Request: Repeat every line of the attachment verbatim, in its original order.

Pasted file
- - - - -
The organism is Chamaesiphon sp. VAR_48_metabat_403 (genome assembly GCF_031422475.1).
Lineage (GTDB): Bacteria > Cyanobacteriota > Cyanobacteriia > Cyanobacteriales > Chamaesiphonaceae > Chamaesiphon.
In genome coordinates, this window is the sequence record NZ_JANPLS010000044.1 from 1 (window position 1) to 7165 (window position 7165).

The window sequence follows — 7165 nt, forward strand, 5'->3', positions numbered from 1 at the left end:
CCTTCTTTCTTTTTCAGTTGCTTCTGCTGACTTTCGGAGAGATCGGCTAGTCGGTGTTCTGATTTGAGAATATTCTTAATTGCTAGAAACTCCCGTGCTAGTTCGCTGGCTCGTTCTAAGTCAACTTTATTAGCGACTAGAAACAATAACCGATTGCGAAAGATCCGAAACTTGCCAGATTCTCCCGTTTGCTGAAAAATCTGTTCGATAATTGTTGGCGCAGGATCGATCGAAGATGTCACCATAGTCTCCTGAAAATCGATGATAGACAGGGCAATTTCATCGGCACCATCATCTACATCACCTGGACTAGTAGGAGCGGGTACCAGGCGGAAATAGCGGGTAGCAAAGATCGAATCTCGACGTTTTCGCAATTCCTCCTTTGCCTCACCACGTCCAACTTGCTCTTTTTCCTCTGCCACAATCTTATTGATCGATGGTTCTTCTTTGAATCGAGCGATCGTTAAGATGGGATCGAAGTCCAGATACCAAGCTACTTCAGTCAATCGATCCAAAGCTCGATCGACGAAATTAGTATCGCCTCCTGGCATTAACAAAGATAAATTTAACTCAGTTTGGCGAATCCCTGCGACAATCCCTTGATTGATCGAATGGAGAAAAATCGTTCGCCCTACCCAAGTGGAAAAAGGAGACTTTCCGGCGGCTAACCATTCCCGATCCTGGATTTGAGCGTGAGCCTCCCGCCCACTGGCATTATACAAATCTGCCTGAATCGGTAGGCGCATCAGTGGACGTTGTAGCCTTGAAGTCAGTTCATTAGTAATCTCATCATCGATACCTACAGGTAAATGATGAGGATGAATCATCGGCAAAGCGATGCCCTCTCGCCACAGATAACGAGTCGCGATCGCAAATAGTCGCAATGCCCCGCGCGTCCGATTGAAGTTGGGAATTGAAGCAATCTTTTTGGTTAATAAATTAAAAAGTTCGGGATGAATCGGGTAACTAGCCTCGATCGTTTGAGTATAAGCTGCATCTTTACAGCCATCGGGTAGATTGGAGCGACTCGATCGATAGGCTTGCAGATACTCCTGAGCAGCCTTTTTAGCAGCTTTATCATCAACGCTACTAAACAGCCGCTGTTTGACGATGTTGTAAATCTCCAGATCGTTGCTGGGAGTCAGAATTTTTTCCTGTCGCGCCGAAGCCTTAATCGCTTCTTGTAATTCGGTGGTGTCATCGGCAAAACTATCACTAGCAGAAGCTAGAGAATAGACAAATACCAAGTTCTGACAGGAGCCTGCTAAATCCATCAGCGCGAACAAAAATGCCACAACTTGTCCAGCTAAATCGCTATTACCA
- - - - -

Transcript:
The organism is Chamaesiphon sp. VAR_48_metabat_403 (genome assembly GCF_031422475.1).
Lineage (GTDB): Bacteria > Cyanobacteriota > Cyanobacteriia > Cyanobacteriales > Chamaesiphonaceae > Chamaesiphon.
In genome coordinates, this window is the sequence record NZ_JANPLS010000044.1 from 1 (window position 1) to 7165 (window position 7165).

The window sequence follows — 7165 nt, forward strand, 5'->3', positions numbered from 1 at the left end:
CCTTCTTTCTTTTTCAGTTGCTTCTGCTGACTTTCGGAGAGATCGGCTAGTCGGTGTTCTGATTTGAGAATATTCTTAATTGCTAGAAACTCCCGTGCTAGTTCGCTGGCTCGTTCTAAGTCAACTTTATTAGCGACTAGAAACAATAACCGATTGCGAAAGATCCGAAACTTGCCAGATTCTCCCGTTTGCTGAAAAATCTGTTCGATAATTGTTGGCGCAGGATCGATCGAAGATGTCACCATAGTCTCCTGAAAATCGATGATAGACAGGGCAATTTCATCGGCACCATCATCTACATCACCTGGACTAGTAGGAGCGGGTACCAGGCGGAAATAGCGGGTAGCAAAGATCGAATCTCGACGTTTTCGCAATTCCTCCTTTGCCTCACCACGTCCAACTTGCTCTTTTTCCTCTGCCACAATCTTATTGATCGATGGTTCTTCTTTGAATCGAGCGATCGTTAAGATGGGATCGAAGTCCAGATACCAAGCTACTTCAGTCAATCGATCCAAAGCTCGATCGACGAAATTAGTATCGCCTCCTGGCATTAACAAAGATAAATTTAACTCAGTTTGGCGAATCCCTGCGACAATCCCTTGATTGATCGAATGGAGAAAAATCGTTCGCCCTACCCAAGTGGAAAAAGGAGACTTTCCGGCGGCTAACCATTCCCGATCCTGGATTTGAGCGTGAGCCTCCCGCCCACTGGCATTATACAAATCTGCCTGAATCGGTAGGCGCATCAGTGGACGTTGTAGCCTTGAAGTCAGTTCATTAGTAATCTCATCATCGATACCTACAGGTAAATGATGAGGATGAATCATCGGCAAAGCGATGCCCTCTCGCCACAGATAACGAGTCGCGATCGCAAATAGTCGCAATGCCCCGCGCGTCCGATTGAAGTTGGGAATTGAAGCAATCTTTTTGGTTAATAAATTAAAAAGTTCGGGATGAATCGGGTAACTAGCCTCGATCGTTTGAGTATAAGCTGCATCTTTACAGCCATCGGGTAGATTGGAGCGACTCGATCGATAGGCTTGCAGATACTCCTGAGCAGCCTTTTTAGCAGCTTTATCATCAACGCTACTAAACAGCCGCTGTTTGACGATGTTGTAAATCTCCAGATCGTTGCTGGGAGTCAGAATTTTTTCCTGTCGCGCCGAAGCCTTAATCGCTTCTTGTAATTCGGTGGTGTCATCGGCAAAACTATCACTAGCAGAAGCTAGAGAATAGACAAATACCAAGTTCTGACAGGAGCCTGCTAAATCCATCAGCGCGAACAAAAATGCCACAACTTGTCCAGCTAAATCGCTATTACCA